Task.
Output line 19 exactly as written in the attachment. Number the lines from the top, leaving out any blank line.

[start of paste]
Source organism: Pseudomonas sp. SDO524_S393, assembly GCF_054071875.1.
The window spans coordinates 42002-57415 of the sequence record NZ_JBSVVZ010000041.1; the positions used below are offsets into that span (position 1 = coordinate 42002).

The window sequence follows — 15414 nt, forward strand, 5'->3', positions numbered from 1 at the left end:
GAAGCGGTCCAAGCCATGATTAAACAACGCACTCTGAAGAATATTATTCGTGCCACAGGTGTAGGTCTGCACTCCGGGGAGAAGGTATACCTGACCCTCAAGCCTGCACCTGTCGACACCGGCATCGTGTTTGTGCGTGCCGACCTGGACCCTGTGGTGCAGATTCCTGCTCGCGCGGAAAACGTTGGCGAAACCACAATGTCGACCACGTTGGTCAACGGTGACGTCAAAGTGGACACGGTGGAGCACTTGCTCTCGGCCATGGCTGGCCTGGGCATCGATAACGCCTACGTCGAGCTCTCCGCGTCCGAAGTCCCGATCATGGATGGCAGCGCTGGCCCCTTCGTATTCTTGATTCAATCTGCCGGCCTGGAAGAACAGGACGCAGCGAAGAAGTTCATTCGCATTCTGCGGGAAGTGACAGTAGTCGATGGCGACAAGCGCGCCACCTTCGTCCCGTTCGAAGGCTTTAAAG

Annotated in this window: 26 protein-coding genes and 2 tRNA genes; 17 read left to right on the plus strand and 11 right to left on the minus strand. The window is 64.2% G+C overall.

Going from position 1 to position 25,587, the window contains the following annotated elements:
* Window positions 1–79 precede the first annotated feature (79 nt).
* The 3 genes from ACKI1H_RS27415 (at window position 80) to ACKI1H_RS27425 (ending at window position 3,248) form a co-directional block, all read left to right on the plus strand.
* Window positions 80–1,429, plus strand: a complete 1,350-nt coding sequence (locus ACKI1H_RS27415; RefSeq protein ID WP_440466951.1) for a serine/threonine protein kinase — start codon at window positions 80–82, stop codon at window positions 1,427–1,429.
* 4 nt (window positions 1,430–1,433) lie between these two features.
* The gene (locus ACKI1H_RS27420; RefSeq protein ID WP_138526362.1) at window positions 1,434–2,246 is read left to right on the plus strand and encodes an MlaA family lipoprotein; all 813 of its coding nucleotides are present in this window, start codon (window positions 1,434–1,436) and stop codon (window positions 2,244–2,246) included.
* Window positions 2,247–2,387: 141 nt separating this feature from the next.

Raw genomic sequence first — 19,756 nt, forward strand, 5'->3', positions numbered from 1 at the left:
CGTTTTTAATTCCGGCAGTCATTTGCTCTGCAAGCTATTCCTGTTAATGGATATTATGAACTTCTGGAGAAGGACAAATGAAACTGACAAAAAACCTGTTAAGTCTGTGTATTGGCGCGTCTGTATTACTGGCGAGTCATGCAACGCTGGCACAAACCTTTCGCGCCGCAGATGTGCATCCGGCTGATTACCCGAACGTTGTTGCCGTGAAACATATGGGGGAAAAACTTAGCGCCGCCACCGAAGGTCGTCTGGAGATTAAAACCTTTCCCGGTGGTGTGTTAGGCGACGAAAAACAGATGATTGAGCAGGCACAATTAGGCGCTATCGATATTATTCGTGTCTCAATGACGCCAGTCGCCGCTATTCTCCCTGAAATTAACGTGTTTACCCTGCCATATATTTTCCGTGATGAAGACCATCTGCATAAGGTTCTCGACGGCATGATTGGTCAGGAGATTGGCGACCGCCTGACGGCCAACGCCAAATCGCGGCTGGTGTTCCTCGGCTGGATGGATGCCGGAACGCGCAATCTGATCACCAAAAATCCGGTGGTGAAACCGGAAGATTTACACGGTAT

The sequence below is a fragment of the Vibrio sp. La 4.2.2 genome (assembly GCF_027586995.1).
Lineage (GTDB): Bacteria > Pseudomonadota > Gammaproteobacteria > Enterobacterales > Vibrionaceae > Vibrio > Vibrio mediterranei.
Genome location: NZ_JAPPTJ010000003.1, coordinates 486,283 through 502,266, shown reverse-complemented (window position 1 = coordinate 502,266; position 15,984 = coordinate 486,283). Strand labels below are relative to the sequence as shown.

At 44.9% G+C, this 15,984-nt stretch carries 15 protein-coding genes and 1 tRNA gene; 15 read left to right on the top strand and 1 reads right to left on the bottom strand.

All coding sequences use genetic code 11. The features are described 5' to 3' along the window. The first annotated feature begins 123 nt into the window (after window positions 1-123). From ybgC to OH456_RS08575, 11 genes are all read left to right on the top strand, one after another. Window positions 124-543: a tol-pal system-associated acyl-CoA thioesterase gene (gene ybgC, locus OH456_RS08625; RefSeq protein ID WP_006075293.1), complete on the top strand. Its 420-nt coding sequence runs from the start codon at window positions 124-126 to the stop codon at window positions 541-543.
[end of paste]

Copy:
All coding sequences use genetic code 11. The features are described 5' to 3' along the window. The first annotated feature begins 123 nt into the window (after window positions 1-123). From ybgC to OH456_RS08575, 11 genes are all read left to right on the top strand, one after another. Window positions 124-543: a tol-pal system-associated acyl-CoA thioesterase gene (gene ybgC, locus OH456_RS08625; RefSeq protein ID WP_006075293.1), complete on the top strand. Its 420-nt coding sequence runs from the start codon at window positions 124-126 to the stop codon at window positions 541-543.